The Taisha Shinto Shrine is the oldest Shinto Shrine in Japan. No actual records give a date of when the shrine was built. In the two oldest chronicles of Japan, the Nihon Shoki and the Kojiki, when the grandson of the Sun Goddess Amaterasu, Ninigi-no-Mikoto, descended from the heavens, the god Ōkuninushi gave his lands to Ninigi-no-Mikoto. Ōkuninushi is considered the great creator of Japan as well as the founder of the nation. Ōkuninushi is also acknowledged as the guardian god and god of happiness, as well as the god who establishes good relationships. His actions pleased Amaterasu so much that she gifted Ōkuninushi with the Taisha Shinto Shrine. Its main structure was originally constructed to glorify the great achievements of Ōkuninushi. Several other buildings in the shrine compound are on the list of Important Cultural Properties of Japan.
A tree-lined path at Izumo Taisha. | Freedom II Andres
In 2009, a team of archeologists discovered the Sunabara Remains in Taki-chō, Izumo City. These are the oldest stone tools ever found in Japan. There were about 20 tools found that date back an estimated 120,000 years. It’s about 80,000 years earlier than previous estimates of when the very first humans arrived in Japanese soil. Various tombs and temples are also found in Izumo. The largest Tumulus (a mound of earth and stones raised over a grave) style tomb is also found in the area.
Izumo Dome. | Kenta Mabuchi
Several canals run through Izumo carrying the Takase River and the Hiikawa River. They were constructed by Okaji Shichibei in 1670. Izumo was previously infertile land and was unable to grow rice and grain. With the development of canals, Izumo soon flourished in agricultural endeavors. Another cultural highlight of Izumo is the Izumo Dome, a venue just north of the city proper. It is considered Japan’s largest wooden structure at 49 metres in height and 143 metres in diameter. It is the venue for many of Japan’s sports events. Hinomisaki Lighthouse is a modern stone lighthouse and from the tower, Oki Islands can be seen.
Izumo is a wealth of wonders waiting to be discovered.
Hinomisaki Lighthouse. | GanMed64
Udon (饂飩) is the thickest of Japanese noodles. White in color and made from wheat, they can be served either hot or chilled with dipping sauces, in broth, or in an array of other hot dishes. Udon is usually topped with various ingredients like mixed tempura fritters (kakiage), deep fried tofu pockets (aburaage), tempura, or prawn. Some examples of udon dishes include curry udon, kitsune udon, and yakii udon. A thin slice of fish cake (kamaboko) usually completes the dish.
Flavors of the broth used for udon dishes usually vary from region to region. A type of dark brown broth made from soy sauce (koikuchi shōyu) is used usually in eastern Japan and a lighter broth made from light soy sauce (usukuchi shōyu), is used in the western areas.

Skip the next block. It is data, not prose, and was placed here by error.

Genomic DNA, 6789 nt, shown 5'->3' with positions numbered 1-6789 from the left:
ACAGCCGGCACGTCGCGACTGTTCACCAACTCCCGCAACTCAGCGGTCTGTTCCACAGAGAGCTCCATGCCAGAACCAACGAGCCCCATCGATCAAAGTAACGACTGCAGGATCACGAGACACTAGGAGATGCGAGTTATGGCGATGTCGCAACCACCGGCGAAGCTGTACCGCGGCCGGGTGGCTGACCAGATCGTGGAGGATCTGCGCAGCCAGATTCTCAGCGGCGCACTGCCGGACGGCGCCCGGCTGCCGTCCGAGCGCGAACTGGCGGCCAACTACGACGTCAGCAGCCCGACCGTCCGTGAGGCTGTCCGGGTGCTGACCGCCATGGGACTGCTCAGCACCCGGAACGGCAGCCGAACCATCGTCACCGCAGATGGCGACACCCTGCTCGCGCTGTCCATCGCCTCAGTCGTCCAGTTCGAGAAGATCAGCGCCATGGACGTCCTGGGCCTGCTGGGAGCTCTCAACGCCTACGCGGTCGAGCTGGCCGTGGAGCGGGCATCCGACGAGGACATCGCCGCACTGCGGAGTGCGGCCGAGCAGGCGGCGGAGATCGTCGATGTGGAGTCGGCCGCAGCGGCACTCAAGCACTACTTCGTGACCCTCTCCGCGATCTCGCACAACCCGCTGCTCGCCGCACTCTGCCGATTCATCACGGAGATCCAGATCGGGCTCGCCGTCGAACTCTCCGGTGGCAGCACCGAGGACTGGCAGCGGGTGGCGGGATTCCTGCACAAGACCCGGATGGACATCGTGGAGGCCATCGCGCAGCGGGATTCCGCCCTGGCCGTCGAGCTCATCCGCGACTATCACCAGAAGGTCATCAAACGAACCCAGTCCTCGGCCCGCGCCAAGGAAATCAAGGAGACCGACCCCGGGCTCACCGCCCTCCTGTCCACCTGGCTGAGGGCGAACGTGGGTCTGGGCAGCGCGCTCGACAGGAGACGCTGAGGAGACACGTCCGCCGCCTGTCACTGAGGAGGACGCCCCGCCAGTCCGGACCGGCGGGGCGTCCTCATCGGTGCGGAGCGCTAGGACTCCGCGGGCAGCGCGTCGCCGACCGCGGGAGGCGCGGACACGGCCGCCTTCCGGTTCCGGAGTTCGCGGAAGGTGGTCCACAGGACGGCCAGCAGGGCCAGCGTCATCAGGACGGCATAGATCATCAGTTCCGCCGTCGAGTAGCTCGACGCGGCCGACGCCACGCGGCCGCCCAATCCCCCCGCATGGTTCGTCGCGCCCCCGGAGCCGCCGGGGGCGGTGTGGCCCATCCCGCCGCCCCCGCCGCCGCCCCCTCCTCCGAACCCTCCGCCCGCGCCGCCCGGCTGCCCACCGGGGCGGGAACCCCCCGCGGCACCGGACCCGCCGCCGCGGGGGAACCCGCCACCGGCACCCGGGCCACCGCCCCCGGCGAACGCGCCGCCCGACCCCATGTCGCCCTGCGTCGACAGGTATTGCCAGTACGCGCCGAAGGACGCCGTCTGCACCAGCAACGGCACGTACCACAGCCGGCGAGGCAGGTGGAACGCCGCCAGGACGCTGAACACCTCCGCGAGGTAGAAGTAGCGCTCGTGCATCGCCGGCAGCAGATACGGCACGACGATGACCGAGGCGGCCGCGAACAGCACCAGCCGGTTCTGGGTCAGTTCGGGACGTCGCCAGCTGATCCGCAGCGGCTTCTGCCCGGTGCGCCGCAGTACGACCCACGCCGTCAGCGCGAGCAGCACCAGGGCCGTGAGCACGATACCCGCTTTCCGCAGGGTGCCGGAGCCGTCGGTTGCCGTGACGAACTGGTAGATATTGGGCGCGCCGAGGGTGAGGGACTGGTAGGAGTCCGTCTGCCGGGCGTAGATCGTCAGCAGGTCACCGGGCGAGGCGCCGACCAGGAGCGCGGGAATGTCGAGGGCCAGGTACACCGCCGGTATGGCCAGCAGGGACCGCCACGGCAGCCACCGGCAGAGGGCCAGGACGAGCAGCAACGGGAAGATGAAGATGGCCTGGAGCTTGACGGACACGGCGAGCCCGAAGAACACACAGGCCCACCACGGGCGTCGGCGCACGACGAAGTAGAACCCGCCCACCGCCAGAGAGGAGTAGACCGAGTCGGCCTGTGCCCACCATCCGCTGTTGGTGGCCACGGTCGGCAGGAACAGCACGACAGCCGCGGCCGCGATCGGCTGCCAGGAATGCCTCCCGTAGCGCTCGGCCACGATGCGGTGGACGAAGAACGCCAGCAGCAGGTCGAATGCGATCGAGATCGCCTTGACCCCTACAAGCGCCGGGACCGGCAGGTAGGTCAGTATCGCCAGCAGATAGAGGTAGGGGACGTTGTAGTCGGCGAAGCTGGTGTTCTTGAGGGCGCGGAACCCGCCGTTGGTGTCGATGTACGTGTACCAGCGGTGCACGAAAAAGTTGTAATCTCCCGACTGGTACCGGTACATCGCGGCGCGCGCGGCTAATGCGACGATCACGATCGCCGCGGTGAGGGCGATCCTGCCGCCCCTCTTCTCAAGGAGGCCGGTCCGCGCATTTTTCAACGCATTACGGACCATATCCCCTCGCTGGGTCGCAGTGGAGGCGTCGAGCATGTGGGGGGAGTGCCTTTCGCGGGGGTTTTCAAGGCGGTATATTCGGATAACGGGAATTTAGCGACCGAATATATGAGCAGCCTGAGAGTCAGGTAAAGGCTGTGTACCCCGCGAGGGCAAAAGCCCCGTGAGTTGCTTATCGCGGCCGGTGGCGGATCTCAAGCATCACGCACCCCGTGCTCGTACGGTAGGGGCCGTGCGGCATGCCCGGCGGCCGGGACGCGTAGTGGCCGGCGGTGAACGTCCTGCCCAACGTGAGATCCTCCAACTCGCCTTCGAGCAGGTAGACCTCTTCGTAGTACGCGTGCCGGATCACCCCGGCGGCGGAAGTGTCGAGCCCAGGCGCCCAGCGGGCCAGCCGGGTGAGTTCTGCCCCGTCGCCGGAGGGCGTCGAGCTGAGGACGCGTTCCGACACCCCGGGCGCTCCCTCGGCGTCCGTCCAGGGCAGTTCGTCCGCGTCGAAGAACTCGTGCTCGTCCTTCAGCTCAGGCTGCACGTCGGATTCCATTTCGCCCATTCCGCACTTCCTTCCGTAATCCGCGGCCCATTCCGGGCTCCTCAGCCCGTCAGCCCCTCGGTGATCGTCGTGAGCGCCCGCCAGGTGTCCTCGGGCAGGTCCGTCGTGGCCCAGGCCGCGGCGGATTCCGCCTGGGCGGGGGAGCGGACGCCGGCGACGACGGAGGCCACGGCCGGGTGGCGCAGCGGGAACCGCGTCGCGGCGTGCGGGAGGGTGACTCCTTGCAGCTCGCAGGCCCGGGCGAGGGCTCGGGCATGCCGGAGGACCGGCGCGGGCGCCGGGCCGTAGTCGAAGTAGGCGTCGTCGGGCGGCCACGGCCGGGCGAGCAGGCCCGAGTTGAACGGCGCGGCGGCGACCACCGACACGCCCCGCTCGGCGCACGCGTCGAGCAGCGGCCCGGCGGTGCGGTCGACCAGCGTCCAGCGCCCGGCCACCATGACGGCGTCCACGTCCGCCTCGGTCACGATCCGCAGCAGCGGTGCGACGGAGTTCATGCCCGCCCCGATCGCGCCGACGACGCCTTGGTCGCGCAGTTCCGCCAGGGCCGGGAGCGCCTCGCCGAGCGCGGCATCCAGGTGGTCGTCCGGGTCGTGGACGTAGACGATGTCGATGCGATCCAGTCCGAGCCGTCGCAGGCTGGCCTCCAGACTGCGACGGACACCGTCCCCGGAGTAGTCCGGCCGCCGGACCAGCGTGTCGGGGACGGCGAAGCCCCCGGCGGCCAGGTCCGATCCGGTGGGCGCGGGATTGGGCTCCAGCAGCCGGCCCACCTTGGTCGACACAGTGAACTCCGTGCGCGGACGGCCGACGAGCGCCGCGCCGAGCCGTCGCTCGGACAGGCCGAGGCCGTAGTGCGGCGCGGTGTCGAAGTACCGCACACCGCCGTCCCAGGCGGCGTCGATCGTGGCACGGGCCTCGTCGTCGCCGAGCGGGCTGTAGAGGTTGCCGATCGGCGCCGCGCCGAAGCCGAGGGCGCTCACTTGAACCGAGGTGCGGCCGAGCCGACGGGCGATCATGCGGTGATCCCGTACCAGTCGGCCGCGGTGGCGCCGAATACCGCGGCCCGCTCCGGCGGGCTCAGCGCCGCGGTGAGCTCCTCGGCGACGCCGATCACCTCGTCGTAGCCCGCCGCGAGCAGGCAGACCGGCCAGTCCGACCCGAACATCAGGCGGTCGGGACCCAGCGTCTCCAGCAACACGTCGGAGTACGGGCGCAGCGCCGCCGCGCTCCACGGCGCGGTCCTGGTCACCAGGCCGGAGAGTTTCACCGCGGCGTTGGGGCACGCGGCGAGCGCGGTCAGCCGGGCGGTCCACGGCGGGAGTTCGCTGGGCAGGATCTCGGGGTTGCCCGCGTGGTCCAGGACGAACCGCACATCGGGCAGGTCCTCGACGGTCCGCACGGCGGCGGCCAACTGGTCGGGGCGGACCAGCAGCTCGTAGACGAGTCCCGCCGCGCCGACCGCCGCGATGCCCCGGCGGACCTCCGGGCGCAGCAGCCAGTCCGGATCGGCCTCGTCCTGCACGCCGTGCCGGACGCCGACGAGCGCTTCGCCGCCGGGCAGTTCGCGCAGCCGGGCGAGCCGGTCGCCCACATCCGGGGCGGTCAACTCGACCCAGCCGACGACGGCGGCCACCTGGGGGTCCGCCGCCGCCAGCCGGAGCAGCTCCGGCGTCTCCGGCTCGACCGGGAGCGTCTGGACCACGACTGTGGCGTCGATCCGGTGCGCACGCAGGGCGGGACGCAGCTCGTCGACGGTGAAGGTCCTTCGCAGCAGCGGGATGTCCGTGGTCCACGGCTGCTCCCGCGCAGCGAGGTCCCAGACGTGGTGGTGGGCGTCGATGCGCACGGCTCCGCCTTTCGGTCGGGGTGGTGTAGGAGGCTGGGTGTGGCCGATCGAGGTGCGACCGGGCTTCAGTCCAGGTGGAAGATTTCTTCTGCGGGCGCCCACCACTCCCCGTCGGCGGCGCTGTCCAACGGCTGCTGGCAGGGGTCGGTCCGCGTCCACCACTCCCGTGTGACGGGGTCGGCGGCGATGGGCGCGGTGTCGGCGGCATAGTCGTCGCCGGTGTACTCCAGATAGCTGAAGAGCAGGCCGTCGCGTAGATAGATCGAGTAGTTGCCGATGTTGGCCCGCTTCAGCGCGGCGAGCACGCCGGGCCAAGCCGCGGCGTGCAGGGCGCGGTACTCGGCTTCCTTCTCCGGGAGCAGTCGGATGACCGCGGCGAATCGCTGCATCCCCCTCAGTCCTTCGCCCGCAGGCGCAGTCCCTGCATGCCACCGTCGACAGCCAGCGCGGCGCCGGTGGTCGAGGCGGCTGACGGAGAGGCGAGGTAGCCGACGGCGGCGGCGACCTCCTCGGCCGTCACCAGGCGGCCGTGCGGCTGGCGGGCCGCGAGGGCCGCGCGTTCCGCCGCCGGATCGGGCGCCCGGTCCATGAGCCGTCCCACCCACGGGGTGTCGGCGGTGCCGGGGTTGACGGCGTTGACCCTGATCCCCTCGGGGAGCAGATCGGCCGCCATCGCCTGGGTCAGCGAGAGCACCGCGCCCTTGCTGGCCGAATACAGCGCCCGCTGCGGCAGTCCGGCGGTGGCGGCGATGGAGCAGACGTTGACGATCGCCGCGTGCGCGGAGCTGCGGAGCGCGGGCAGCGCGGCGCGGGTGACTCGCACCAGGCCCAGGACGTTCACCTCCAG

Udon noodles. | Yuya Tamai
There are many tales about the origins of udon. One is that in 1241 CE, a Rinzai monk named Enni introduced the technology of flour milling to Japan. Flour was turned into many forms that can be used in Japanese cuisine. Flour products such as noodles like soba and udon as well as pancakes were popular among the locals. Flour milling techniques spread across the country, and by the Edo period, the thicker wheat noodles came to be called udon. It was served with a hot broth called nurumugi and the chilled variety was called hiyamugi.
Another story tells us that during the Nara period, a Japanese envoy was introduced to 14 different kinds of confections while he was in China. One of them was called sakube, also known as muginawa according to the ancient dictionary, the Shinsen Jikyō. Muginawa is the origin of many Japanese noodles. But the muginawa mentioned in the Shinsen Jikyō was made with both wheat and rice flour.
Making udon. | Ken FUNAKOSHI
Udon are versatile noodles. The are usually served chilled during the summer and hot in the winter. Ingredients are based on what’s available: almost anything goes great with udon. Although udon is usually prepared with broth, it can also be stir fried. The latest udon craze is from the newest product of the snack and dessert company Bourbon. Their creation is crunchy flavored udon noodles. The flavor is a concoction of seven spices known as “shichimi” and is something amazingly different for udon lovers.
Kinubiki-udon. | Hideya HAMANO
Noodles are a delicious staple in Japan and there are a variety of noodles to choose from that would surely satisfy your hankering for Japanese cuisine. Oishi!
Noh, Japan’s oldest traditional form of musical drama, has bee performed since the 1300s. Noh performances can last all day. Usually they consist of five plays and a shorter comical version (kyōgen). Noh acts combine drama, dance, poetry, and music; performers are mostly males donning expressive masks called nō-men.
Noh actors with masks. | Jim Epler